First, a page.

This could be a recipe for disaster. Or a recipe for lasting peace. Or perhaps a recipe for the continuation of a decades-long stalemate. If Trump’s first 100 days provide any clues, it’s going to be a wild ride regardless.

Russia

Matthew Chance
President Donald Trump entered the White House on a promise of improving the strained relationship between Washington and Moscow.
He was full of praise for his Russian counterpart, Vladimir Putin, suggesting he might recognize annexed Crimea as Russian, cooperate over international terrorism and join forces in Syria.

Lavrov to US: Respect Syrian sovereignty

Lavrov to US: Respect Syrian sovereignty
It was all music to the Kremlin’s ears and talk was of a pivotal moment, of the Trump administration transforming the way in which the United States and Russia saw each other.
But 100 days on, none of that has come to pass.
“One could say the level of trust on a working level, especially on the military level, has not improved,” said Putin on April 12, “but rather has deteriorated.”
US officials have criticized Russia for fueling conflict in Ukraine, castigated the Kremlin for its treatment of sexual minorities, even bombed Russia’s Syrian ally while implying Moscow might have been complicit in dozens of agonizing deaths there caused by chemical weapons.
Part of the reason is undoubtedly the toxic political atmosphere in Washington, where lingering allegations of Russian interference in the US presidential election are being investigated by Congress.
But there is also a growing sense that the Trump administration, at 100 days old, has finally encountered a stark reality: Russia and the United States simply have different geopolitical priorities — whether in Syria, Ukraine or elsewhere — that won’t be easily reconciled.

Syria

Clarissa Ward
When President Donald Trump first assumed office, his strategy on Syria, like much of his foreign policy, was opaque. On the campaign trail he had said that his priority was to eliminate ISIS — indeed, he promised to put together a plan to do so in his first 30 days. He attempted to place a ban on any Syrian refugees entering the US, calling them a security threat. But on the subject of Syria’s leader, Bashar al-Assad, and the brutal civil war he has presided over that has claimed more than 400,000 lives, he was noticeably silent.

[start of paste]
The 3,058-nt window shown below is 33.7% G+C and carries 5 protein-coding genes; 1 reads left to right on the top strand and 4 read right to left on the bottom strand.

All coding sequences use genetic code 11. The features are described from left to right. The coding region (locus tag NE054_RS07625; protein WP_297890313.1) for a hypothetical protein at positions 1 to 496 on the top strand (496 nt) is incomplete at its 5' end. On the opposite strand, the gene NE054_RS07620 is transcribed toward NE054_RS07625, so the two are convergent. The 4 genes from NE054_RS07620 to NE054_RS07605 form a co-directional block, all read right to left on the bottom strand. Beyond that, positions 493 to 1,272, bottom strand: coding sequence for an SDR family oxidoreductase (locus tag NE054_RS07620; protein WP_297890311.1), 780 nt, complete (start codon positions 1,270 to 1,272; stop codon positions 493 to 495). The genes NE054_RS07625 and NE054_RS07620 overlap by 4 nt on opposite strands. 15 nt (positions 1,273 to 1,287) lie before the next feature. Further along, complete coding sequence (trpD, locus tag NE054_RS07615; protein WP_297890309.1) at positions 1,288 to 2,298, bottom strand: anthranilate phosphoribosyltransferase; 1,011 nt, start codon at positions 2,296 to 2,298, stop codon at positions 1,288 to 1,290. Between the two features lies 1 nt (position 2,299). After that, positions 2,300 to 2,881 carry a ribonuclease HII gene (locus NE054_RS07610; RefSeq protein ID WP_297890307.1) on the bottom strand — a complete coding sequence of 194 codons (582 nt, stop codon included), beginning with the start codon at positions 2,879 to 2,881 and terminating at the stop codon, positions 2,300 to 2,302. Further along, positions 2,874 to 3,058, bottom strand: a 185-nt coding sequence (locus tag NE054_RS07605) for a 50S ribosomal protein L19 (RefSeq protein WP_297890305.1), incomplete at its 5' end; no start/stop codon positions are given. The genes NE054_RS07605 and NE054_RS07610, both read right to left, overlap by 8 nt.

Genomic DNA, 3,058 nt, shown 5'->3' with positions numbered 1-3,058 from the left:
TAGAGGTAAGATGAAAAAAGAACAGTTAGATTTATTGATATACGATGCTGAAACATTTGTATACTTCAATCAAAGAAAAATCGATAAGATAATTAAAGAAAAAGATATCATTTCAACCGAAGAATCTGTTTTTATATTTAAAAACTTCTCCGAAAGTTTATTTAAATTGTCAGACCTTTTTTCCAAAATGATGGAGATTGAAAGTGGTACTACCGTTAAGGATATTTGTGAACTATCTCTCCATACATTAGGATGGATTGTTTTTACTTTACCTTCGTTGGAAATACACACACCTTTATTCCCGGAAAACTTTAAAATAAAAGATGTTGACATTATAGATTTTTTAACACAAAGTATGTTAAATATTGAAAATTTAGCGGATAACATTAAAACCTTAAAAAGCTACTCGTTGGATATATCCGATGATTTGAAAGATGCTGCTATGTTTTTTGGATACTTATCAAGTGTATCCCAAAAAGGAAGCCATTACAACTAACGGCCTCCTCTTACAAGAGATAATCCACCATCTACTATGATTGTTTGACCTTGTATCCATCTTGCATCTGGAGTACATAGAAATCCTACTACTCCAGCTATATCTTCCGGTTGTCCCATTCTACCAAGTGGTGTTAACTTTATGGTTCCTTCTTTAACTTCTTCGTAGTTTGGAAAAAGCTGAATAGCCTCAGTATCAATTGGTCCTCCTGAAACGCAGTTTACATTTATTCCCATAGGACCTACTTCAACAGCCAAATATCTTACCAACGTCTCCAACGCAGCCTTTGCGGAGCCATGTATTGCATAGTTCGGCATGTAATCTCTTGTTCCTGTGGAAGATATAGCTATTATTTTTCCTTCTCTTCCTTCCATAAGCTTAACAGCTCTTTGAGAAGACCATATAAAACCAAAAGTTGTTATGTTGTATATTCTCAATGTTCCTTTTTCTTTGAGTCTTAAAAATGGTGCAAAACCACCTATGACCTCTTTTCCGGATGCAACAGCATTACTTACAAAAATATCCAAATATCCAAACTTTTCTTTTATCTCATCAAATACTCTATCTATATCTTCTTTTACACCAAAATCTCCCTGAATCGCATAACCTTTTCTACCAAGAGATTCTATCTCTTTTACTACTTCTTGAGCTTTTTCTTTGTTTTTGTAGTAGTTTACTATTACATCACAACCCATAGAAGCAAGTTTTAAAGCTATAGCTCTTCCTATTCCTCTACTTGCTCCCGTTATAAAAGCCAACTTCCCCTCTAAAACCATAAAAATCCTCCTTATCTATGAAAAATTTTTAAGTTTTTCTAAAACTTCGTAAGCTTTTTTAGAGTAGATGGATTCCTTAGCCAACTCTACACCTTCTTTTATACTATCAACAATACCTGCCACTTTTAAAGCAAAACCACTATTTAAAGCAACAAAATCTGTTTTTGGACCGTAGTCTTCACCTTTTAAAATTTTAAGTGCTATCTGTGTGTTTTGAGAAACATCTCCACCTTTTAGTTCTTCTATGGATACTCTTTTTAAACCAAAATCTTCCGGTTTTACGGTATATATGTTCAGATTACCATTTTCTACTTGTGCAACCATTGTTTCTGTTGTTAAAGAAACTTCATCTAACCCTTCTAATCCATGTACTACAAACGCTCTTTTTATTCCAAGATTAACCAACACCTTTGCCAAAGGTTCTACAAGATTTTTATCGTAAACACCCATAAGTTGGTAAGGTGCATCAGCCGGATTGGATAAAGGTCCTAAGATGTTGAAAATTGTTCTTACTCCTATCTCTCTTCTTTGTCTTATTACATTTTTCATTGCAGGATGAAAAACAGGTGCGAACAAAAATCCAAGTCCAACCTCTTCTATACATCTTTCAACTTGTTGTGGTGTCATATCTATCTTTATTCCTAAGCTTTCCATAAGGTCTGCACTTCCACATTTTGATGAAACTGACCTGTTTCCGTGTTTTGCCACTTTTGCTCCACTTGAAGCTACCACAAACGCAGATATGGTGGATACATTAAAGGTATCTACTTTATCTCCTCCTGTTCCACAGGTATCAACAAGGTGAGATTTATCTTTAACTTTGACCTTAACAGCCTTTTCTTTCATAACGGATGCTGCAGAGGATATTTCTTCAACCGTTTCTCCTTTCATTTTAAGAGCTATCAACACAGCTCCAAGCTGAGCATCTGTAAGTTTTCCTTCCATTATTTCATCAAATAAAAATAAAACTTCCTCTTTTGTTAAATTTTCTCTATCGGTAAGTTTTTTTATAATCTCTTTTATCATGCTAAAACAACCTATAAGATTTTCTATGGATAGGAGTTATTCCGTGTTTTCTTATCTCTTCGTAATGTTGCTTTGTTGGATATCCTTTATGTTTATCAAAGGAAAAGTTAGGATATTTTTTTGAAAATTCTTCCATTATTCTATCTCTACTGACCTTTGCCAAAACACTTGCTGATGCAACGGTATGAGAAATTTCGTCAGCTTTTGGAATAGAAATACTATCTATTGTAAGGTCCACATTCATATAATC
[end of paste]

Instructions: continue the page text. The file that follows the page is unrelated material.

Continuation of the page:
Syria, a war on children?

Syria, a war on children?
Trump’s strong admiration for Russian President Vladimir Putin and interesting in getting the relationship with Russia back on track led many to assume that he would do little to interfere in Syria, where Moscow is closely allied with Damascus. This was reinforced by Secretary of State Rex Tillerson’s comment in March that it would be “up to the Syrian people” whether or not Assad would go, a demand long made by the Obama administration. Regime change, it seemed, was no longer desirable for the US.
Yet, within a few weeks, everything changed.
After seeing the aftermath of a chemical weapons attack in Idlib that killed dozens of children, Trump suddenly took action against the Assad regime. Two days later, dozens of American tomahawk missiles rained down on the regime’s Shayrat air base.
The Syrian people were stunned. Those who oppose Assad had dreamed of this moment for many years, but after President Barack Obama had chosen not to enforce his red line against Assad’s use of chemical weapons in 2013, their dream had died. Suddenly, Trump was hailed as something of a hero. Some took to calling him by a new nom de guerre, Abu Ivanka al Amriki.
The strikes on Shayrat changed very little on the ground in Syria. The regime was continuing its daily bombardment within hours.
Still, after six years of standing on the sidelines, the shift in US policy (if it is a sustained shift) has given some cause for optimism. There is hope that perhaps Assad will think twice before using chemical weapons against his own people, that the US may now have more leverage at the negotiating table.
Yet the question still remains: What is the US’s policy on Syria? 100 days into the Trump presidency, we still don’t really know.

Turkey

Ian Lee
Relations with the Obama administration warmed under Turkish President Recep Tayyip Erdogan when that suited him and then soured accordingly. They have yet to be really tested under President Donald Trump.
Since taking office, Trump has taken a softer tone in dealing with Turkey. Ankara responded positively to the United States’ missile strike on a Syrian air base. Trump congratulated the Turkish president for the success of his referendum, giving him significantly expanded powers, despite the process being deeply flawed according to international monitors, an opinion echoed by the State Department.

Turkish demonstrators protest vote result

Turkish demonstrators protest vote result
By the time President Barack Obama left office, US-Turkish relations had cooled. The two leaders had differing opinions regarding Syria. Where Obama wanted to focus on defeating ISIS while Erdogan wanted to oust President Bashar al-Assad. The United States saw Syrian Kurdish militants, the YPG, as an ally against ISIS, while the Turks viewed them as terrorists. And Obama criticized Turkey’s crackdown on the political opposition, intellectuals, activists and journalists and wouldn’t extradite spiritual leader Fetullah Gulen, on whom the Turkish blames July’s coup attempt. Elements of Erdogan’s party even accused the United States of supporting the failed effort.
There is optimism in Turkey among the government and its supporters that a new page can be turned, especially when both leaders plan to meet in Washington in May.